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Kirby Smart and Nick Saban have met twice as head coaches.

Ranking Georgia’s possible first opponent from easiest to most difficult

Georgia and every other member of the SEC will learn its full-schedule on Monday, as the conference announced on Sunday it would be releasing the entire schedule with dates on Monday at 7 p.m. ET on the SEC Network.

The Bulldogs already know their 10 opponents for the 2020 season, as they will host Auburn, Tennessee, Vanderbilt and Mississippi. Georgia visits Arkansas, Missouri, South Carolina, Kentucky, Alabama and plays Florida in Jacksonville, Fla.

The Bulldogs won’t have to wait all day though to learn who they’ll be playing first, as the SEC also announced that it will be reveling each team’s first opponent on the Paul Finebaum Show at 3 p.m. ET.

The first game will be played on Sept. 26, and it will be Georgia’s first chance to show how the team has changed from a season ago. The Bulldogs are overhauling their offense, as they replace a majority of their starters from a season ago and will also have a new play-caller in Todd Monken. The defense though does figure to once again be excellent, with the group returning many contributors from the No. 1 ranked rushing and scoring defense from a season ago.

In the old schedule, Georgia’s first opponent was set to be Alabama, with the two teams playing on Sept. 19. As we explain below, of the SEC foes the Bulldogs have, the game against the Crimson Tide figures to be the most difficult on paper. If the Bulldogs were to draw an easier, less talented opponent, they’d likely have a better time integrating and implementing a new-look offense.

So which would be the easiest opening opponent for the Bulldogs? And which games figure to be the most difficult, besides Alabama? We sort that out below.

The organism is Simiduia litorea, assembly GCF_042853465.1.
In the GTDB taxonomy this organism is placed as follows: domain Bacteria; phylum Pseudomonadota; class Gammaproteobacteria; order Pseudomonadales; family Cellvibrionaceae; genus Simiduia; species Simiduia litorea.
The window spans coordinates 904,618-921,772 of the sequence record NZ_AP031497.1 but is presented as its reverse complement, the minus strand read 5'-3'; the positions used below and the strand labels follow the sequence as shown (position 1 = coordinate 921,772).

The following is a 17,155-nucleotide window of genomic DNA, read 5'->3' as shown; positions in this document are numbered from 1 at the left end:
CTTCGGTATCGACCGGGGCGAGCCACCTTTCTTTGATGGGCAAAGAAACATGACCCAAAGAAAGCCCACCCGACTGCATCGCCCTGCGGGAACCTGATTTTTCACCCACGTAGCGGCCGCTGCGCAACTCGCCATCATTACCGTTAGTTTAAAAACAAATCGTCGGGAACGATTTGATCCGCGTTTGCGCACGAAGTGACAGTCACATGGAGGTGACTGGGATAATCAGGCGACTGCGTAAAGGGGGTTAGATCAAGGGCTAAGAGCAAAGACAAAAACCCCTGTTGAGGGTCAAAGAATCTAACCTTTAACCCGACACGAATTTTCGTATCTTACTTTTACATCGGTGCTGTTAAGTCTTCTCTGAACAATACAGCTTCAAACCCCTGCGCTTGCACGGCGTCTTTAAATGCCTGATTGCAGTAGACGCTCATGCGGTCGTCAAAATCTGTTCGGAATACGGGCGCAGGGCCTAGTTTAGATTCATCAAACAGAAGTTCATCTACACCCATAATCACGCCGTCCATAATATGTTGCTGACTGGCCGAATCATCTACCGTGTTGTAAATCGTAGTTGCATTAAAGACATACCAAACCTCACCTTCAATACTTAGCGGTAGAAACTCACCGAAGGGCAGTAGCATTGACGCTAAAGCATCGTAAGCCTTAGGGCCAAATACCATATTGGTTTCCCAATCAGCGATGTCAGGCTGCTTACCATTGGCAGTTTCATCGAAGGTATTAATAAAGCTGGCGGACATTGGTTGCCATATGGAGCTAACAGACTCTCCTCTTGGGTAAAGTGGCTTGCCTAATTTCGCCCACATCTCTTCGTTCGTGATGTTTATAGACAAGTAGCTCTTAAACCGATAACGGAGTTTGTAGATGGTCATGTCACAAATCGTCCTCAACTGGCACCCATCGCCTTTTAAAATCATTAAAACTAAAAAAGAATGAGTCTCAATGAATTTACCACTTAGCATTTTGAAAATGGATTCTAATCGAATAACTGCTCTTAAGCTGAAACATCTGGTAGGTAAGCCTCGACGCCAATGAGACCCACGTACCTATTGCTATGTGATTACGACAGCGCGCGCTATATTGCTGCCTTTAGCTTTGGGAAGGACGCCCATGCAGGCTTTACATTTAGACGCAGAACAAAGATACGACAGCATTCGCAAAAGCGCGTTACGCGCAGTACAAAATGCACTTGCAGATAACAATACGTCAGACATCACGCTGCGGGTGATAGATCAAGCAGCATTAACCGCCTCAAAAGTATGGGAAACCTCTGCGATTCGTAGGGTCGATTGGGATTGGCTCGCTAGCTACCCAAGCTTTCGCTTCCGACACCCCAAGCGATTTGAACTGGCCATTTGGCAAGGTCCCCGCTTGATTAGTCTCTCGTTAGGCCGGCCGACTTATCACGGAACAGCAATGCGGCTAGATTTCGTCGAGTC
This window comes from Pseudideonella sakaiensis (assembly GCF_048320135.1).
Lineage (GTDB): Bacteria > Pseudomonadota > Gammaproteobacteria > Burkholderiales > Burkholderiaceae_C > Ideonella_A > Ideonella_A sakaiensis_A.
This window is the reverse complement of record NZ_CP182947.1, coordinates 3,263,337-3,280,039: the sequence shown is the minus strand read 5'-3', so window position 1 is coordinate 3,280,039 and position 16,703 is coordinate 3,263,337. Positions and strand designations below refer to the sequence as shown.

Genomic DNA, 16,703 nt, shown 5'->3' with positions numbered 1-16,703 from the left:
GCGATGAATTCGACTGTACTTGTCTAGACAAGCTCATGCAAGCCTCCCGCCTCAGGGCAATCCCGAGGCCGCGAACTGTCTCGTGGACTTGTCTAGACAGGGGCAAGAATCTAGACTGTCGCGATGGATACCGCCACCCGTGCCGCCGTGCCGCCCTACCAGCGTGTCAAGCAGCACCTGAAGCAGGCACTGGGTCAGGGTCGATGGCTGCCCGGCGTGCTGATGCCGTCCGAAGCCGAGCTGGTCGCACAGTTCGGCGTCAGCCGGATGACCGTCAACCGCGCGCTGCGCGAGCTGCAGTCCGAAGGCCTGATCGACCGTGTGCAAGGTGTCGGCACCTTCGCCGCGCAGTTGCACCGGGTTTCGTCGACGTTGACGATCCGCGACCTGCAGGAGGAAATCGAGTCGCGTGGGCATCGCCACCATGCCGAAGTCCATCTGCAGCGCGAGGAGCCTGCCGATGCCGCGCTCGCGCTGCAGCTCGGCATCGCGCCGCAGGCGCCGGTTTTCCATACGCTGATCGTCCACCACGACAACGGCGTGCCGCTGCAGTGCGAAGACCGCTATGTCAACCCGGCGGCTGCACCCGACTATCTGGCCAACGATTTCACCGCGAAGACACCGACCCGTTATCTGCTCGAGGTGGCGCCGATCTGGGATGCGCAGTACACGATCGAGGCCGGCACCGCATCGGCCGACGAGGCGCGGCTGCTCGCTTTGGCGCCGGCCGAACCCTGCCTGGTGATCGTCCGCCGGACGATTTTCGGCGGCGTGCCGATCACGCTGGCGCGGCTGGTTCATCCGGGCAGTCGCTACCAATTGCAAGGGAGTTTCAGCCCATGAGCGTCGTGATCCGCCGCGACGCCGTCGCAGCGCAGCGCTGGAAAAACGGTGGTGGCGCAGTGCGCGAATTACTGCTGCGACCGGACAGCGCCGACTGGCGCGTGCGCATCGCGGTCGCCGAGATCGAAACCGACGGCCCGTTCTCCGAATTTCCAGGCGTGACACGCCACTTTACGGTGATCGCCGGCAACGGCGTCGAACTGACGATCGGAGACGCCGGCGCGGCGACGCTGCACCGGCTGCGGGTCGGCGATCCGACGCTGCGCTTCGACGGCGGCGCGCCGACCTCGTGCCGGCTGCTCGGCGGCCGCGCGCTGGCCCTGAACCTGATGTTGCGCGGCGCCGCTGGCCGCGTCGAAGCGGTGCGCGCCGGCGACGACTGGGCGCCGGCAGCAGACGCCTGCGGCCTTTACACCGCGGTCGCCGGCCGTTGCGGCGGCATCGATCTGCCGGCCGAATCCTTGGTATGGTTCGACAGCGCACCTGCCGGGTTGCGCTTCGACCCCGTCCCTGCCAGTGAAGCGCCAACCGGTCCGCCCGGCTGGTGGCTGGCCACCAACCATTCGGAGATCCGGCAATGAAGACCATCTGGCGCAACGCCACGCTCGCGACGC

Easiest: 1. Vanderbilt

Why: The Commodores went 1-7 against the SEC a season ago and don’t figure to be all that much better this season, even with Derek Mason returning for another season. The main reason we have Vanderbilt over Arkansas is due to the fact that this game will be played in Athens, Ga. With all the added pressures that come with traveling during a pandemic, home games figure to be even more important this season, even if there aren’t any fans in the stands.

Related: Georgia has ‘great plan’ for football game attendance model, projected numbers

2. At Arkansas

Why: Worse than Vanderbilt, the Razorbacks went winless in SEC play last season. The Razorbacks brought in a new coach and it’s one that knows the Georgia program very well, as Arkansas hired former Georgia offensive line coach Sam Pittman.

The familiarity should help Arkansas, even if it is a minuscule benefit. The Bulldogs should still be significant favorites over a re-building Arkansas, but Pittman’s knowledge of the team, along with Georgia having to travel for this game does make it slightly tougher than Vanderbilt.

3. At Missouri

Why: The Tigers will also be under new leadership this season, with Eliah Drinkwitz taking over for Barry Odom. The Bulldogs still have a talent edge over the Tigers, though not as significant as it does over Arkansas. Drinkwitz also has more head coaching experience than Pittman, as the former was the head coach at Appalachian State last season.

4. Mississippi State

Why: This is the third of the three teams that Georgia faces that will have a new head coach in 2020. Though Mike Leach, formerly of Washington State and Texas Tech, has accomplished much more than Pittman and Drinkwitz.

Related: Instant reactions to Georgia football 2020 SEC-only schedule

Leach is undertaking an even more drastic overhaul at Mississippi State given his past offenses. While he doesn’t have the ideal personnel yet to run what he wants to know, not having any possible tape on this team would make it a tricker week one opponent than say if the two teams meet in the middle of October.

5. at South Carolina